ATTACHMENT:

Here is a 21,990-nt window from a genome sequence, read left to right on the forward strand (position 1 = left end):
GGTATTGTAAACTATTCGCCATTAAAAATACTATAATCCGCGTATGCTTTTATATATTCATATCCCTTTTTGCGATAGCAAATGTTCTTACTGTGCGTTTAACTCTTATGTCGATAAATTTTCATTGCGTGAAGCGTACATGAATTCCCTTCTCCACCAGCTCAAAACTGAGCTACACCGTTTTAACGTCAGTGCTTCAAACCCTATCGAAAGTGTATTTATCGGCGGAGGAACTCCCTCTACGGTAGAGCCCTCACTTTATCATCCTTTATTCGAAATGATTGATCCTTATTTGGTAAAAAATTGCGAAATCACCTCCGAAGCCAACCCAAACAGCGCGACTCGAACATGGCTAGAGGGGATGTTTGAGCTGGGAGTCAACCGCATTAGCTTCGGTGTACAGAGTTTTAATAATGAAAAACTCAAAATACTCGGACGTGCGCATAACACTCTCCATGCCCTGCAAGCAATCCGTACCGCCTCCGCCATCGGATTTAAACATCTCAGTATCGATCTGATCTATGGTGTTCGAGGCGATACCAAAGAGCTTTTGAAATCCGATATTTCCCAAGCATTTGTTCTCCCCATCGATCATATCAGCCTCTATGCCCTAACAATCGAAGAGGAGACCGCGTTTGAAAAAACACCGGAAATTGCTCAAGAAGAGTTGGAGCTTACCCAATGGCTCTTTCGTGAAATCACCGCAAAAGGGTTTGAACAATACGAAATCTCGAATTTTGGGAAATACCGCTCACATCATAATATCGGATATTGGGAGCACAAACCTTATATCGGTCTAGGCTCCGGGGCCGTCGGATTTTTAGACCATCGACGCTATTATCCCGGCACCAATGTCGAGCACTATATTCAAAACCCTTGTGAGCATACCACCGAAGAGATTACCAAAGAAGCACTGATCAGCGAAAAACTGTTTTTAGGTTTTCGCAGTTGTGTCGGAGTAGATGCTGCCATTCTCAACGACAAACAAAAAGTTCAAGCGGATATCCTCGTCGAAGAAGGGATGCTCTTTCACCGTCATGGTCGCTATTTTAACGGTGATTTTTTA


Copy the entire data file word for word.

Here is a 21,990-nt window from a genome sequence, read left to right on the forward strand (position 1 = left end):
GGTATTGTAAACTATTCGCCATTAAAAATACTATAATCCGCGTATGCTTTTATATATTCATATCCCTTTTTGCGATAGCAAATGTTCTTACTGTGCGTTTAACTCTTATGTCGATAAATTTTCATTGCGTGAAGCGTACATGAATTCCCTTCTCCACCAGCTCAAAACTGAGCTACACCGTTTTAACGTCAGTGCTTCAAACCCTATCGAAAGTGTATTTATCGGCGGAGGAACTCCCTCTACGGTAGAGCCCTCACTTTATCATCCTTTATTCGAAATGATTGATCCTTATTTGGTAAAAAATTGCGAAATCACCTCCGAAGCCAACCCAAACAGCGCGACTCGAACATGGCTAGAGGGGATGTTTGAGCTGGGAGTCAACCGCATTAGCTTCGGTGTACAGAGTTTTAATAATGAAAAACTCAAAATACTCGGACGTGCGCATAACACTCTCCATGCCCTGCAAGCAATCCGTACCGCCTCCGCCATCGGATTTAAACATCTCAGTATCGATCTGATCTATGGTGTTCGAGGCGATACCAAAGAGCTTTTGAAATCCGATATTTCCCAAGCATTTGTTCTCCCCATCGATCATATCAGCCTCTATGCCCTAACAATCGAAGAGGAGACCGCGTTTGAAAAAACACCGGAAATTGCTCAAGAAGAGTTGGAGCTTACCCAATGGCTCTTTCGTGAAATCACCGCAAAAGGGTTTGAACAATACGAAATCTCGAATTTTGGGAAATACCGCTCACATCATAATATCGGATATTGGGAGCACAAACCTTATATCGGTCTAGGCTCCGGGGCCGTCGGATTTTTAGACCATCGACGCTATTATCCCGGCACCAATGTCGAGCACTATATTCAAAACCCTTGTGAGCATACCACCGAAGAGATTACCAAAGAAGCACTGATCAGCGAAAAACTGTTTTTAGGTTTTCGCAGTTGTGTCGGAGTAGATGCTGCCATTCTCAACGACAAACAAAAAGTTCAAGCGGATATCCTCGTCGAAGAAGGGATGCTCTTTCACCGTCATGGTCGCTATTTTAACGGTGATTTTTTA